The Hearing & Balance Clinic

Empowering Patients to Actively Participate

2121 E. Harmony Rd
Suite 350
Fort Collins, CO 80528
970-484-6373

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Latest Hearing Health News

Want to restore hearing by injecting stem cells into the inner ear? Well, that can be a double-edged sword. Inner ear stem cells can be converted to auditory neurons that could reverse deafness, but the process can also make those cells divide too quickly, posing a cancer risk, according to a study led by Rutgers University-New Brunswick scientists. The encouraging

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Oticon HearingFitness™, the first hearing aid app dedicated to hearing fitness, won a CES Innovation Award in the Software and Mobile Apps category. Just like an exercise tracker, HearingFitness monitors the wearer’s “hearing fitness”—the impact of hearing on their overall health—and provides advice and encouragement that helps the wearer hear better and stay healthy. With hearing loss ranking as the third most

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Researchers from the National Institute on Deafness and Other Communication Disorders (NIDCD), part of the National Institutes of Health, have found a strong association between hearing impairment and depression among U.S. adults of all ages, particularly in women. The findings were similar among whites, blacks, and Hispanics. Chuan-Ming Li, M.D., Ph.D., in the Epidemiology and Statistics Program at the NIDCD, was the

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Millions of people suffer from the constant sensation of ringing or buzzing in the ears known as tinnitus, creating constant irritation for some and severe anxiety for others. Research by scientists at OHSU shows why a common antidepressant medication may worsen the condition. The study, to be published Aug. 22 in the journal  Cell Reports , focused on the action

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Exposure to loud noises during common recreational activities is widely cited as a cause of "hidden hearing loss." A new study of young adults, however, finds that while hearing is temporarily affected after attending a loud event, there is no evidence of auditory nerve injury or permanent hearing difficulties. The study is the first to look for a causal relationship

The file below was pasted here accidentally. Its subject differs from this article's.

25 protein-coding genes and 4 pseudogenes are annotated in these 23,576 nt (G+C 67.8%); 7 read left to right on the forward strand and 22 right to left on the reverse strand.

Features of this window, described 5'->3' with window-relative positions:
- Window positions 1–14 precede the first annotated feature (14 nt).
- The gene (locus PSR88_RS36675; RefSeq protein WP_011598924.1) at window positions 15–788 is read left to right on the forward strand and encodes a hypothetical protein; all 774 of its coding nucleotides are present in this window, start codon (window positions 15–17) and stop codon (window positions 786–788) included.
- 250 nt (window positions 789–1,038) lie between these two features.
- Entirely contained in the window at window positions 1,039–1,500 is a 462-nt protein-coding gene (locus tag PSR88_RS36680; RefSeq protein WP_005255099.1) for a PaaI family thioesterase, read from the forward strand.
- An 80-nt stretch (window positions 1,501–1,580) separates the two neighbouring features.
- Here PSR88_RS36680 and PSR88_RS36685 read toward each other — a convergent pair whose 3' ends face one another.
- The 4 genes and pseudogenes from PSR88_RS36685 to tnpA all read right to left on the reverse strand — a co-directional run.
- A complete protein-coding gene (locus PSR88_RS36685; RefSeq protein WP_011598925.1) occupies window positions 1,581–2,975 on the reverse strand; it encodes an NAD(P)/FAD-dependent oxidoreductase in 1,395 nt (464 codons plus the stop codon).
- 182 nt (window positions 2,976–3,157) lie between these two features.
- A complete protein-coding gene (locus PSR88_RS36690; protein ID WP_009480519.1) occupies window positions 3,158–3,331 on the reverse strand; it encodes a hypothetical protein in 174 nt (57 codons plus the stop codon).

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Older adults often choose not to seek treatment for hearing loss, but ignoring the problem can have a huge impact on their quality of life – and increases their risk of dementia. The statistics are shocking, say two University of Toronto medical experts: At least one in four adults over the age of 50 experience hearing problems, but it takes an average

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Some newborns in the United States still aren't getting screened for hearing loss or congenital heart disease, a new report shows. "Newborn screening at birth is crucial to quickly identify infants at risk of hearing loss and congenital [inherited] heart disease so they can receive early intervention and follow-up care," said Dr. Brenda Fitzgerald, director of the U.S. Centers for Disease Control and Prevention. "Finding these conditions early

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It was not uncommon for older adults to report mishearing a physician or nurse in a primary care or hospital setting, according to a study published by  JAMA Otolaryngology-Head & Neck Surgery . The prevalence of medical errors is higher among older patients. Failures in clinical communication are considered to be the leading cause of medical errors. A previous study

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The risk of dementia is increased for older adults with hearing loss, according to a study published in the  Journal of the American Geriatrics Society . Hilary R. Davies, PhD, from University College London, and colleagues conducted a retrospective cohort study involving adults aged 50 years and older to examine the correlation between hearing loss and incident physician-diagnosed dementia. Cross-sectional associations

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It was once thought that hearing loss in older women might be linked to loss of estrogen and progesterone following menopause and that hormone therapy might reduce that risk. Recent results from the Nurses' Health Study II indicate just the opposite — that late natural menopause and the use of oral hormone therapy are linked to a higher risk of

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